15. 16. 3. Do an occasional ‘Fire Drill”.. Or Mock Drill
  16. 17. 4. Be prepared for Triage <ul><li>Understand how different issues get prioritized </li></ul><ul><li>Understand how different channels get prioritized </li></ul><ul><li>Understand what type of customers, users you will work with first </li></ul><ul><li>Establish different types of response </li></ul><ul><ul><li>Immediate – requires real – time response </li></ul></ul><ul><ul><li>Delayed – can inform customer that team ‘is working on’ </li></ul></ul><ul><ul><li>Expectant – can inform customer that they should expect response by …. </li></ul></ul><ul><ul><li>Minimal – individual can handle </li></ul></ul><ul><ul><li>Monitor – don’t do anything – but monitor the situation </li></ul></ul>
  17. 18. 4. Be prepared for Triage <ul><li>Determine severity of issue/crisis and who will be involved </li></ul><ul><li>Diagnoses problem, but at the same time, give team a heads - up </li></ul><ul><li>Have written responses for multiple channels ready </li></ul><ul><ul><li>Create some use-case scenarios </li></ul></ul><ul><ul><li>Write up different responses for Twitter, Facebook, Chatrooms, etc. </li></ul></ul><ul><ul><li>Include script for reporters or influential bloggers </li></ul></ul>
  18. 19. 5. Develop ‘Contingency Plan’ <ul><li>Develop use case scenarios for back up plan (s) </li></ul>
  19. 20. 6. Don’t fear your biggest critics <ul><li>Reach out to them </li></ul><ul><li>Talk to them real time – unless they prefer email </li></ul><ul><li>Listen to how they are describing the problem </li></ul><ul><li>Let them know someone is listening </li></ul>Do you remember this person and how he was won over?
  20. 21. 7. Ensure your online vehicles are ready <ul><li>Determine designated real-estate on websites for key messaging </li></ul><ul><li>Have a stock pile of content </li></ul><ul><ul><li>Tweets </li></ul></ul><ul><ul><li>Blog entries </li></ul></ul><ul><li>Determine where on Facebook and LinkedIn you will message items </li></ul><ul><li>Leverage existing relationships --outreach program to press, analysts, online journalists, and influential bloggers </li></ul><ul><li>Set up process for ‘keyword’ buy (and also work on SEO’) </li></ul>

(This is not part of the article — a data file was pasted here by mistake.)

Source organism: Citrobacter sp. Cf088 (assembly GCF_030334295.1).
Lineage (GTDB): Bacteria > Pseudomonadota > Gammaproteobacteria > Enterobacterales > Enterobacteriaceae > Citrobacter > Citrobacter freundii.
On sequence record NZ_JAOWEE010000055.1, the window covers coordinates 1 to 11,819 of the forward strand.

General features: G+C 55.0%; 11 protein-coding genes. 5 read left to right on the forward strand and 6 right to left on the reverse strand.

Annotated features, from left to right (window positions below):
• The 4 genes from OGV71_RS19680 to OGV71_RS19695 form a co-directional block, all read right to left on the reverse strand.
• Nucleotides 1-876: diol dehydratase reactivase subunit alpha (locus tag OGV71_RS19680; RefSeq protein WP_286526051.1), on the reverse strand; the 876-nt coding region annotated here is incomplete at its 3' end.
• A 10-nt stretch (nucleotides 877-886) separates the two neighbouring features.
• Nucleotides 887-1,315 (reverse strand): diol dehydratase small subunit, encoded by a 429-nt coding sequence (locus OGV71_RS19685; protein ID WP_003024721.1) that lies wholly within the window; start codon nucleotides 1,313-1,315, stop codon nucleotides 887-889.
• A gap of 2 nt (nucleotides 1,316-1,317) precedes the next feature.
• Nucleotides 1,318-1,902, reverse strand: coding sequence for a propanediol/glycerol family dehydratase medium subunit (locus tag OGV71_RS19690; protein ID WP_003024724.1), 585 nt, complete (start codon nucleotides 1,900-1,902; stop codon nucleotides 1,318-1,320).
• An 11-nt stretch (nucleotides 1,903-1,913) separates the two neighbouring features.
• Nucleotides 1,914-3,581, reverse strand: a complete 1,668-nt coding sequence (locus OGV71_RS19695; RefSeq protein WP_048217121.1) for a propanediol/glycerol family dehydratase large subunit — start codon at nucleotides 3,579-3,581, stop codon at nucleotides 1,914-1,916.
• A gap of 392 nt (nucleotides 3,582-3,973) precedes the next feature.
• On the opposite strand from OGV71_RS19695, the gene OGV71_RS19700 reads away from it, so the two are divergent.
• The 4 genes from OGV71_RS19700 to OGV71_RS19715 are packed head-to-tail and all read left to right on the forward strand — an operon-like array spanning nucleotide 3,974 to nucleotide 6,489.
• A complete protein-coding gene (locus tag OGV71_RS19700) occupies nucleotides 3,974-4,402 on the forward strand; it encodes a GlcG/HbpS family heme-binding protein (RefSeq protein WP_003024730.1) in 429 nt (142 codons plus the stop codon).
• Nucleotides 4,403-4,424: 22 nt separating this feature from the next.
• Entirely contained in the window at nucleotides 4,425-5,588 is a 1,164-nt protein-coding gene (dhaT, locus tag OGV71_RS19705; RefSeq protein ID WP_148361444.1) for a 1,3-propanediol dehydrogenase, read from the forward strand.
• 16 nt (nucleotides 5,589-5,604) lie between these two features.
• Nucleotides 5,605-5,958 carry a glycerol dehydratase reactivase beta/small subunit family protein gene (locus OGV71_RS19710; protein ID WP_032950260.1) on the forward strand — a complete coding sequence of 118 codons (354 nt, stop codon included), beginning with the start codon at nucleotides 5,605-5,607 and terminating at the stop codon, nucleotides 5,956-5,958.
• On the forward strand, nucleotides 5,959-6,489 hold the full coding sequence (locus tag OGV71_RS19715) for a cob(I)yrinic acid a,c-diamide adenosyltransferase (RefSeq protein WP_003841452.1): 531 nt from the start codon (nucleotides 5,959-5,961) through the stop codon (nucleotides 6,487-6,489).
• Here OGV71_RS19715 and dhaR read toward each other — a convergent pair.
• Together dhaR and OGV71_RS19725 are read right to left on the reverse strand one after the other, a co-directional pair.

21. 22. 8. You don’t have to always apologize.. BUT…
  22. 23. Sometimes it pays to apologize <ul><li>&quot;However some evidence indicates that compensation and sympathy, two less expensive strategies, are as effective as an apology in shaping people’s perceptions of the organization taking responsibility for the crisis because these strategies focus on the victims’ needs. The sympathy response expresses concern for victims while compensation offers victims something to offset the suffering.“ </li></ul><ul><li>Source: </li></ul>
  23. 24. 9. Conduct Post-Mortem after the storm <ul><li>Round up the extended team – even if they were not involved in the last crisis </li></ul><ul><li>Write down learnings </li></ul><ul><li>Record how you improve </li></ul><ul><li>Implement a continuous improvement mindset </li></ul><ul><li>Continue to listen, watch & learn to see if your tactics have paid off </li></ul>
  24. 25. 10. Continue to monitor, audit,… <ul><li>Supplement your current monitoring – with keeping a careful eye on players involved in crisis and the platforms used .. </li></ul><ul><li>Scan the web…..on an ongoing basis </li></ul><ul><li>Leverage ‘internal and external experts’ </li></ul>
  25. 26. Moral of the story <ul><li>Things keep happening faster and faster </li></ul><ul><li>Easy for people to pick up on an issue and broadcast to others </li></ul><ul><li>Easy for ‘complainers’ and ‘detractors’ to become celebrities </li></ul><ul><li>Crisis Management is not ‘one event in time’ </li></ul><ul><li>Attacks can happen at anytime, anywhere </li></ul><ul><li>Leverage your community to let you know if there’s a problem </li></ul><ul><li>Crisis management requires a plan, ongoing practice drills, and ongoing monitoring (before, during and after) </li></ul><ul><li>Part of this is ‘brand building’ and ‘brand maintenance’ </li></ul><ul><li>Think beyond Social Media : ) </li></ul><ul><li>Have open forum on your site/property where users can provide feedback </li></ul>
  26. 27. Thank You.. Questions? <ul><li>Gary Angel: </li></ul><ul><ul><li>[email_address] </li></ul></ul><ul><ul><li>Blog: </li></ul></ul><ul><li>Scott K. Wilder </li></ul><ul><ul><li>[email_address] </li></ul></ul>
  27. 28. <ul><li>seo </li></ul>